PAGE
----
What he is looking for: Pop Culture (Celebrity, Humor, Television, Film, Music, Comics, Gaming), Social Politics (Race and Ethnicity, Gender and Sexuality, Disability, Sex Work), Biography (especially of unsung women and/or other marginalized people), Narrative History (especially of the Ancient World), Science Fiction / Fantasy / Horror.

Connor is only accepting fiction queries on referral or by solicitation.

He is especially interested in books by and about people from marginalized perspectives, such as LGBT+ people and racial minorities.

How to submit: To query Connor, please visit his page at QueryManager and fill out the submission form. You will need a query letter, a 1-2 page full plot synopsis (or chapter outline, for nonfiction), and the first ten pages of your manuscript.

Wednesday, October 23, 2013

40% of Adults Own an Ereader ... What Are They Reading?

In spite of protests from the inhabitants of Jurassic Park, it looks like ereaders are here to stay. A recent poll conducted for USA Today and Bookish, a website designed to help people find and buy books, found that 40% of adults — including 46% of those ages 18 to 39 — own an e-reader or a tablet. That's more than double the numbers of less than two years ago. (You can read the full article HERE.)

In a nutshell, twice as many people own an ereader, and three times as many own a tablet, as compared to two years ago.

The biggest demographic for ownership is, not surprisingly, between the ages of 18 and 49, almost half of whom own an ereader.

For this group, the number of books read on an ereader outstrips print books.

Also, not only are they reading more, they are talking about it on Facebook.

The poll asked a number of other interesting questions, including: What keeps you from reading more books? (Lack of time), and (big question!) For those using ereaders, what books are you reading more of? (In order of popularity: Sci-fi, mystery, romance, and nonfiction.)

Find out what factors play a role in their book selections HERE.

Saturday, October 19, 2013

2 Established Literary Agents Seeking New Clients

Updated 6/4/24

Here are two established agents actively seeking clients. Anna Olswanger is interested in representing picture books (author-illustrators only), middle grade fiction and adult nonfiction. Adam Muhlig is looking for fresh voices, both in fiction and narrative nonfiction.

Always check the agency website before submitting. Agents may switch agencies or close their lists, and submission requirements can change.

If these agents don't suit your needs, you can find a comprehensive list of new and established agents seeking clients here: Agents Seeking Clients.


Anna Olswanger of Olswanger Literary

Anna Olswanger has been a literary agent since 2005. She started her career at Liza Dawson Associates in Manhattan, and in 2014 launched her own literary agency, Olswanger Literary LLC, She is a member of the Association of Authors' Representatives (AAR). Anna has sold to major publishers, including Bloomsbury, Chronicle, HarperCollins, Houghton Mifflin Harcourt, Macmillan, Penguin Random House, and Simon & Schuster.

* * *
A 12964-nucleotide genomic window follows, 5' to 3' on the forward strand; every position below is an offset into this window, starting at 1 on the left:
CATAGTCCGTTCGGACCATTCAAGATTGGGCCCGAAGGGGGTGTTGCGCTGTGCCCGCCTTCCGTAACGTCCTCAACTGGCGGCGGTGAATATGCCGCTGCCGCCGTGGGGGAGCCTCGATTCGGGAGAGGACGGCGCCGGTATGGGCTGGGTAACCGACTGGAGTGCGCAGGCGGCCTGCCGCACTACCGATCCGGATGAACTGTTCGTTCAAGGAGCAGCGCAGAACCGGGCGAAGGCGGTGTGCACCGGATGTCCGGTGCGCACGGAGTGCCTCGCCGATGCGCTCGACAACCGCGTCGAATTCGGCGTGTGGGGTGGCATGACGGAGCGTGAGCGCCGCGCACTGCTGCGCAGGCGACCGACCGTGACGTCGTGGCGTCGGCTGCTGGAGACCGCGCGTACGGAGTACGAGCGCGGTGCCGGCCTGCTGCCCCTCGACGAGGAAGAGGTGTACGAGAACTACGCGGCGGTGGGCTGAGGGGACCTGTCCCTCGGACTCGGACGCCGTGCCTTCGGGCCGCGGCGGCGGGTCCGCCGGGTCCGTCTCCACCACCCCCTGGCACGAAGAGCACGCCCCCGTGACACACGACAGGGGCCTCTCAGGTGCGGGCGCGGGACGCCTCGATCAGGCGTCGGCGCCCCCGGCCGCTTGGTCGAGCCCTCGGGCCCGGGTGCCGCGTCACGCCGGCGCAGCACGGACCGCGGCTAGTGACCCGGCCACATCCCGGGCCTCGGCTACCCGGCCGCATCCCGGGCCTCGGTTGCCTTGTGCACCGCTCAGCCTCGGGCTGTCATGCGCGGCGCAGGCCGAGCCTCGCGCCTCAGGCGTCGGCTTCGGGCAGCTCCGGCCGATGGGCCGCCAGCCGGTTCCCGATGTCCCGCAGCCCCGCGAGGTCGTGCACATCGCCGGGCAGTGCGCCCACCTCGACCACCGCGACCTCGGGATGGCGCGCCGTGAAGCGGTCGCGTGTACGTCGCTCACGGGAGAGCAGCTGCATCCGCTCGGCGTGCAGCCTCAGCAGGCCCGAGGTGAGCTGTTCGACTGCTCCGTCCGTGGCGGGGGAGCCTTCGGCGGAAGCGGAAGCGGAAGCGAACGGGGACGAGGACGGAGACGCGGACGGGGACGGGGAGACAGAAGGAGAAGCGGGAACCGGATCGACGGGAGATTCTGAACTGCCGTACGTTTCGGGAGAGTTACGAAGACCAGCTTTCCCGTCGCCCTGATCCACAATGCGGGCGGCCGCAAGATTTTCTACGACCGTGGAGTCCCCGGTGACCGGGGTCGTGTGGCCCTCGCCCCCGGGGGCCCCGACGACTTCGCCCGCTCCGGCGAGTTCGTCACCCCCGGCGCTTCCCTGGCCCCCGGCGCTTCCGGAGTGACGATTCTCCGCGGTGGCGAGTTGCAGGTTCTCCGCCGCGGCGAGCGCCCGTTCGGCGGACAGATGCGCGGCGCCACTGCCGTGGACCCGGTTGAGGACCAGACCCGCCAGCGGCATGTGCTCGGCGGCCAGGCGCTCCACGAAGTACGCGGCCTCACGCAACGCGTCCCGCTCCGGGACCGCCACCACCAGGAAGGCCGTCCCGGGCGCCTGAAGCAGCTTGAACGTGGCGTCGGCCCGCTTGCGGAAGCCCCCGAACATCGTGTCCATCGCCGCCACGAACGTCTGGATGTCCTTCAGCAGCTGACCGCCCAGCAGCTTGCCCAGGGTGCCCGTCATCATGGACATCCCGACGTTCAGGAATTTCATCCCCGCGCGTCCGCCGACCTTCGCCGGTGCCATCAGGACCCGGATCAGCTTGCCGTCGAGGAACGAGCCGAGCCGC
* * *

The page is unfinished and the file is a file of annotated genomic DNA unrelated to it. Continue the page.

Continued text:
What she is looking for: Anna is actively looking for picture books (author-illustrators only), middle grade fiction and adult nonfiction. In a recent interview with Chuck Sambuchino she says, "I like working with author-illustrators of picture books for children, and I like art that is sophisticated and that leans towards fine art. I am hoping to work with more authors of serious nonfiction (politics, science, finance). Kindness to animals is a big interest of mine, as are Judaica and Israel. Two books I wish I could have agented are Start-up Nation: The Story of Israel's Economic Miracle by Dan Senor and Saul Singer and The Immortal Life of Henrietta Lacks by Rebecca Skloot. I have some interest in middle grade fiction, none in YA. In the case of middle grade fiction, the writing has to really sparkle. I would love to represent an author of adult or middle grade historical mysteries whose research is impeccable, and whose writing is sharp and reflects the research, but without the research showing. I wish there were an ancient Israel equivalent of Steven Saylor's ancient Rome mysteries."

How to submit: Send an email to anna@olswangerliterarycom with a few details about your book and the opening pages in the body of an email (not in an attachment). If Anna likes what she reads in your query, she'll ask to see the full manuscript.


Adam Muhlig of McIntosh & Otis

Adam Muhlig was hired by McIntosh & Otis, a respected literary agency located in New York, in 2013. He was the former Director of Rare Books and Manuscripts at Leslie Hindman Auctioneers. In addition to authors (including several United States Poets Laureate and Pulitzer Prize winners), his clients include composers, performers, libraries, archives, and various private and public educational institutions throughout the United States.

What he is looking for:  As an agent, Adam’s current interests include popular culture, natural history, travel and adventure, and sports. Adam is pursuing books that offer fresh a perspective or new analysis by or about mavericks in these fields. 

How to contact him: Before contacting Adam, read McIntosh & Otis' submission guidelines HERE. Follow them to the letter. To query Adam Muhlig, please send the proper materials to